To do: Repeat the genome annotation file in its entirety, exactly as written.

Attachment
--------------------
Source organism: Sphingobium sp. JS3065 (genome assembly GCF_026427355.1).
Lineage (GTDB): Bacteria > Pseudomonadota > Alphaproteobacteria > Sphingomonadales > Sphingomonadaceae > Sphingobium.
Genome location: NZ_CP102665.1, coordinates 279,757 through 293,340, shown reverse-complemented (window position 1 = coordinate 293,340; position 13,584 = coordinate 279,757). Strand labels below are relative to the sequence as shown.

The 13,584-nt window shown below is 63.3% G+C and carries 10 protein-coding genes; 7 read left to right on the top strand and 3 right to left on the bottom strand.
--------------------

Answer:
Source organism: Sphingobium sp. JS3065 (genome assembly GCF_026427355.1).
Lineage (GTDB): Bacteria > Pseudomonadota > Alphaproteobacteria > Sphingomonadales > Sphingomonadaceae > Sphingobium.
Genome location: NZ_CP102665.1, coordinates 279,757 through 293,340, shown reverse-complemented (window position 1 = coordinate 293,340; position 13,584 = coordinate 279,757). Strand labels below are relative to the sequence as shown.

The 13,584-nt window shown below is 63.3% G+C and carries 10 protein-coding genes; 7 read left to right on the top strand and 3 right to left on the bottom strand.